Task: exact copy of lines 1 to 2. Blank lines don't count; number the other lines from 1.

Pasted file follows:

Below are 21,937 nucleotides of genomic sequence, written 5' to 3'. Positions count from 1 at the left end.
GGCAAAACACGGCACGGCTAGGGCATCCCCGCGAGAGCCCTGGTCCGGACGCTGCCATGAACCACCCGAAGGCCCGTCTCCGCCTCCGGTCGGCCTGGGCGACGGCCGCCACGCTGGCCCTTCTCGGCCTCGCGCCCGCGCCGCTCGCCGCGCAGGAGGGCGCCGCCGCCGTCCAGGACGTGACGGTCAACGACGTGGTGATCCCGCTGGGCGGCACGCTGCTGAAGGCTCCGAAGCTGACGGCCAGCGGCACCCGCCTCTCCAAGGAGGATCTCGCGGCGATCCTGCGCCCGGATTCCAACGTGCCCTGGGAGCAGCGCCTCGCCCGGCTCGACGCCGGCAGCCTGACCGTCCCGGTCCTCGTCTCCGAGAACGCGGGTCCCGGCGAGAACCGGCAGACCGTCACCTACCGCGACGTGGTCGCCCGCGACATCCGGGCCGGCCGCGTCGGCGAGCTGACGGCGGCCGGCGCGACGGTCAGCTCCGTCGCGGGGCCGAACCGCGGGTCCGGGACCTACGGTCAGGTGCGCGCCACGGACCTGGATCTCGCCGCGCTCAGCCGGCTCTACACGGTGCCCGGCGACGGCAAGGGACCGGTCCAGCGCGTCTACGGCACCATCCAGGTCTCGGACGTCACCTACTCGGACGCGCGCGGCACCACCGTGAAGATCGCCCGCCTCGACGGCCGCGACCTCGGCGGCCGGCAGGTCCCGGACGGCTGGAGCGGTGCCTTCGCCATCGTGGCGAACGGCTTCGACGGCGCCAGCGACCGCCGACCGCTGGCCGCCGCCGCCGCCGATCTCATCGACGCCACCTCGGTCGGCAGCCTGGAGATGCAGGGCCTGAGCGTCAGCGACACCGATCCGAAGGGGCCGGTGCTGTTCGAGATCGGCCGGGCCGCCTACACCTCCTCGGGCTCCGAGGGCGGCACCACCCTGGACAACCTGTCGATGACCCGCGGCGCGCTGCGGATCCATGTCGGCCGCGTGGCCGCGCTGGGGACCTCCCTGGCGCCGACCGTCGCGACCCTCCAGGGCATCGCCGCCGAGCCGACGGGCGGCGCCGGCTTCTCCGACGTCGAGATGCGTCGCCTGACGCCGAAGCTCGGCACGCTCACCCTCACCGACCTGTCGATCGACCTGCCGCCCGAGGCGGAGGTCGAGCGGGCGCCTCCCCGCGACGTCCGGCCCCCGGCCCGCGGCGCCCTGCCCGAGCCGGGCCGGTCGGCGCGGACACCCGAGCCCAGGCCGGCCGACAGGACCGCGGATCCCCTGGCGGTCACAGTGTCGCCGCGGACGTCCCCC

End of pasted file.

Below are 21,937 nucleotides of genomic sequence, written 5' to 3'. Positions count from 1 at the left end.
GGCAAAACACGGCACGGCTAGGGCATCCCCGCGAGAGCCCTGGTCCGGACGCTGCCATGAACCACCCGAAGGCCCGTCTCCGCCTCCGGTCGGCCTGGGCGACGGCCGCCACGCTGGCCCTTCTCGGCCTCGCGCCCGCGCCGCTCGCCGCGCAGGAGGGCGCCGCCGCCGTCCAGGACGTGACGGTCAACGACGTGGTGATCCCGCTGGGCGGCACGCTGCTGAAGGCTCCGAAGCTGACGGCCAGCGGCACCCGCCTCTCCAAGGAGGATCTCGCGGCGATCCTGCGCCCGGATTCCAACGTGCCCTGGGAGCAGCGCCTCGCCCGGCTCGACGCCGGCAGCCTGACCGTCCCGGTCCTCGTCTCCGAGAACGCGGGTCCCGGCGAGAACCGGCAGACCGTCACCTACCGCGACGTGGTCGCCCGCGACATCCGGGCCGGCCGCGTCGGCGAGCTGACGGCGGCCGGCGCGACGGTCAGCTCCGTCGCGGGGCCGAACCGCGGGTCCGGGACCTACGGTCAGGTGCGCGCCACGGACCTGGATCTCGCCGCGCTCAGCCGGCTCTACACGGTGCCCGGCGACGGCAAGGGACCGGTCCAGCGCGTCTACGGCACCATCCAGGTCTCGGACGTCACCTACTCGGACGCGCGCGGCACCACCGTGAAGATCGCCCGCCTCGACGGCCGCGACCTCGGCGGCCGGCAGGTCCCGGACGGCTGGAGCGGTGCCTTCGCCATCGTGGCGAACGGCTTCGACGGCGCCAGCGACCGCCGACCGCTGGCCGCCGCCGCCGCCGATCTCATCGACGCCACCTCGGTCGGCAGCCTGGAGATGCAGGGCCTGAGCGTCAGCGACACCGATCCGAAGGGGCCGGTGCTGTTCGAGATCGGCCGGGCCGCCTACACCTCCTCGGGCTCCGAGGGCGGCACCACCCTGGACAACCTGTCGATGACCCGCGGCGCGCTGCGGATCCATGTCGGCCGCGTGGCCGCGCTGGGGACCTCCCTGGCGCCGACCGTCGCGACCCTCCAGGGCATCGCCGCCGAGCCGACGGGCGGCGCCGGCTTCTCCGACGTCGAGATGCGTCGCCTGACGCCGAAGCTCGGCACGCTCACCCTCACCGACCTGTCGATCGACCTGCCGCCCGAGGCGGAGGTCGAGCGGGCGCCTCCCCGCGACGTCCGGCCCCCGGCCCGCGGCGCCCTGCCCGAGCCGGGCCGGTCGGCGCGGACACCCGAGCCCAGGCCGGCCGACAGGACCGCGGATCCCCTGGCGGTCACAGTGTCGCCGCGGACGTCCCCC